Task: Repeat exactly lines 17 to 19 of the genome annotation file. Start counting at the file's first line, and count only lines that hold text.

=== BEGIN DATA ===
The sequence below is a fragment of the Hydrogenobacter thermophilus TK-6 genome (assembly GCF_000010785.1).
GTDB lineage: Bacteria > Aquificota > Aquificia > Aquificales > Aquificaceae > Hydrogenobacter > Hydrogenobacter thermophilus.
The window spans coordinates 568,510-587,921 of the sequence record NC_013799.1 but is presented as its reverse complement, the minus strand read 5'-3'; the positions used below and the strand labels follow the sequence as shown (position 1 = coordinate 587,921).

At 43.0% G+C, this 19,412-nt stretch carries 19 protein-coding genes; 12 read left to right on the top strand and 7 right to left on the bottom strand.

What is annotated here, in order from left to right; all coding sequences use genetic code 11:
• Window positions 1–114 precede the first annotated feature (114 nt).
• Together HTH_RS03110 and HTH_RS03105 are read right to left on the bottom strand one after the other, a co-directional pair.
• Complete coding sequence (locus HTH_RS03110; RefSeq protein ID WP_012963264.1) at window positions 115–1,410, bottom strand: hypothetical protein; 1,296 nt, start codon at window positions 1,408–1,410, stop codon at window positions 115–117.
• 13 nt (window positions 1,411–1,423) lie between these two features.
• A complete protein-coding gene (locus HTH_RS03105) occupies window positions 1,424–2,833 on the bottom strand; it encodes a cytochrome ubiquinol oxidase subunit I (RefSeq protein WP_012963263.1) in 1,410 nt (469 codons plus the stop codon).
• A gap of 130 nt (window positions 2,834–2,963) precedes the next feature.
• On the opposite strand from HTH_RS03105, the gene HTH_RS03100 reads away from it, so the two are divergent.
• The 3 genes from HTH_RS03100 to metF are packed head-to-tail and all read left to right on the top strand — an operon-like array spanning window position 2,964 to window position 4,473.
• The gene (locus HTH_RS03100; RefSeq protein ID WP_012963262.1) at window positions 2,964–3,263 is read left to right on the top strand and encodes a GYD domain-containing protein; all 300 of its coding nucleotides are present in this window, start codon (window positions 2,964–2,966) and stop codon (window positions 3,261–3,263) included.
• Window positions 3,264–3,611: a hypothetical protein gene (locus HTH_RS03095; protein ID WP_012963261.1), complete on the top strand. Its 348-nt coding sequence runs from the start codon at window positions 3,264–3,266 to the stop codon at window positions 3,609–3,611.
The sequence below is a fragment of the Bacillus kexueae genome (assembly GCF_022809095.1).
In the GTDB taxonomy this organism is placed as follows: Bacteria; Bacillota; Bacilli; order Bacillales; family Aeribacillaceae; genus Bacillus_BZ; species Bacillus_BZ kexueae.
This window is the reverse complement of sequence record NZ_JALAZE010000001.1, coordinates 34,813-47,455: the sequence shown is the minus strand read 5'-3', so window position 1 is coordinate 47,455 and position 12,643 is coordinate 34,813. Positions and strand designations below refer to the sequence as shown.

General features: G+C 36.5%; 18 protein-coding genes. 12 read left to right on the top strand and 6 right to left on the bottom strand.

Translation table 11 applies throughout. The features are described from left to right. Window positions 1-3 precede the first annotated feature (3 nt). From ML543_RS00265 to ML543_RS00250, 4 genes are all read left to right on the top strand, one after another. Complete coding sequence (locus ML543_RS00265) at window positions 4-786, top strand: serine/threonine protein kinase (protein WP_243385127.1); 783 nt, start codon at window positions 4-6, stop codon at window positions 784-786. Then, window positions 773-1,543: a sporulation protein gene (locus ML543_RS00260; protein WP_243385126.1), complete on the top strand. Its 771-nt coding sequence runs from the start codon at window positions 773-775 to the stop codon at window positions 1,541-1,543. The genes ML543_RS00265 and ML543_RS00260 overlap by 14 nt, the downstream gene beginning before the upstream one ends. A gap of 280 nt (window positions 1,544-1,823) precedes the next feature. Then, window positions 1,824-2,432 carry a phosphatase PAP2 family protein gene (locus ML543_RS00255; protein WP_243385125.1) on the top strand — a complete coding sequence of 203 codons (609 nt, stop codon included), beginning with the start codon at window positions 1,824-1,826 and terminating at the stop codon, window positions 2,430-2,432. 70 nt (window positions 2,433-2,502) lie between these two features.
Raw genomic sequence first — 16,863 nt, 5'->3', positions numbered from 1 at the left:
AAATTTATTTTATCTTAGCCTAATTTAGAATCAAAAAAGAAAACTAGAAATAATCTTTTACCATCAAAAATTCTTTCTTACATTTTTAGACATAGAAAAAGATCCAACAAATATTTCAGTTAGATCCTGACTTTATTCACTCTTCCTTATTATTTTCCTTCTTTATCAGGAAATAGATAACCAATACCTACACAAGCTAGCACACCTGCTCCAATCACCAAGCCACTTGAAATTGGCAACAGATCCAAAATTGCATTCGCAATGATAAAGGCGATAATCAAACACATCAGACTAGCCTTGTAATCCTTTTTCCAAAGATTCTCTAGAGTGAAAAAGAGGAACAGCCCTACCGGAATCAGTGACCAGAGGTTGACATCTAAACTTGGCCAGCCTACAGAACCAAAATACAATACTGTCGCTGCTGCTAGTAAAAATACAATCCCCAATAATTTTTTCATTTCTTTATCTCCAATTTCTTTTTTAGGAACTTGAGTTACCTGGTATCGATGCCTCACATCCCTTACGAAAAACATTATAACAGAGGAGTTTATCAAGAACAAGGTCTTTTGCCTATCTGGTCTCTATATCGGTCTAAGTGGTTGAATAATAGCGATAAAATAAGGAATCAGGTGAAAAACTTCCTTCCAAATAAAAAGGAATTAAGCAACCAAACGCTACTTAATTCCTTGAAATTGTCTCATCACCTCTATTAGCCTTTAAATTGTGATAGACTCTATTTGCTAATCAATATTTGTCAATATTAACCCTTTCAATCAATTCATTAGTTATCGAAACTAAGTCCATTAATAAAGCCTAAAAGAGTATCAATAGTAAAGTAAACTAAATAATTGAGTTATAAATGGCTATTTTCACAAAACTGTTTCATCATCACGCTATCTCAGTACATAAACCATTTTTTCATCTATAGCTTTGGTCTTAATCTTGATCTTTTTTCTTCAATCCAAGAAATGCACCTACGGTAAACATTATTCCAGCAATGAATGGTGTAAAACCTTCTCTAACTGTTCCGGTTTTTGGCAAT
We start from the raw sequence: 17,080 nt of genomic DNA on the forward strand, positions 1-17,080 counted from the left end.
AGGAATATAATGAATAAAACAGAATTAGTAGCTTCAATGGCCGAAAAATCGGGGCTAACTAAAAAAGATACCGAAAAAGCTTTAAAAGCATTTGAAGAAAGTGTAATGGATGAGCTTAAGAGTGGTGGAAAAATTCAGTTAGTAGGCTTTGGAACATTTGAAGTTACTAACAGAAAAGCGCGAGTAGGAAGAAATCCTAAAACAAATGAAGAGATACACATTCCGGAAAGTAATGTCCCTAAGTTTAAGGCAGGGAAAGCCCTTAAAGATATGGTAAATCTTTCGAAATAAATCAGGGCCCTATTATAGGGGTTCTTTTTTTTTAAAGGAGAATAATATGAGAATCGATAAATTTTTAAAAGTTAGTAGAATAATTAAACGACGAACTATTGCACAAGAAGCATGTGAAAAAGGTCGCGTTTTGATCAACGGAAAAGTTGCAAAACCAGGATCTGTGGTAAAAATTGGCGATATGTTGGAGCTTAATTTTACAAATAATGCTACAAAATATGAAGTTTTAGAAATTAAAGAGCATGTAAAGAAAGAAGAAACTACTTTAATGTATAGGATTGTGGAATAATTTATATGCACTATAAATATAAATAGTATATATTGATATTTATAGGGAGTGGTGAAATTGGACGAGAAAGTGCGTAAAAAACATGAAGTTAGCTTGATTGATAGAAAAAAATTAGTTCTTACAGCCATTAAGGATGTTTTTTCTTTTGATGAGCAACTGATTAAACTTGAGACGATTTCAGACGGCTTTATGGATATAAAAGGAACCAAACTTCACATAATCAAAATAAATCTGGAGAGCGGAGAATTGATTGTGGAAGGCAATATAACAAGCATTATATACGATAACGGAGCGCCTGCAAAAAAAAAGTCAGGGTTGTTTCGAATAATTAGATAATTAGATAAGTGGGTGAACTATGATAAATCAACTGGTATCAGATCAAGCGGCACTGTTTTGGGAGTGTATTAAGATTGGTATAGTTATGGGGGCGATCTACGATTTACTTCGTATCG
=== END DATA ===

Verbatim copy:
In the GTDB taxonomy this organism is placed as follows: Bacteria; Bacillota; Bacilli; order Bacillales; family Aeribacillaceae; genus Bacillus_BZ; species Bacillus_BZ kexueae.
This window is the reverse complement of sequence record NZ_JALAZE010000001.1, coordinates 34,813-47,455: the sequence shown is the minus strand read 5'-3', so window position 1 is coordinate 47,455 and position 12,643 is coordinate 34,813. Positions and strand designations below refer to the sequence as shown.

General features: G+C 36.5%; 18 protein-coding genes. 12 read left to right on the top strand and 6 right to left on the bottom strand.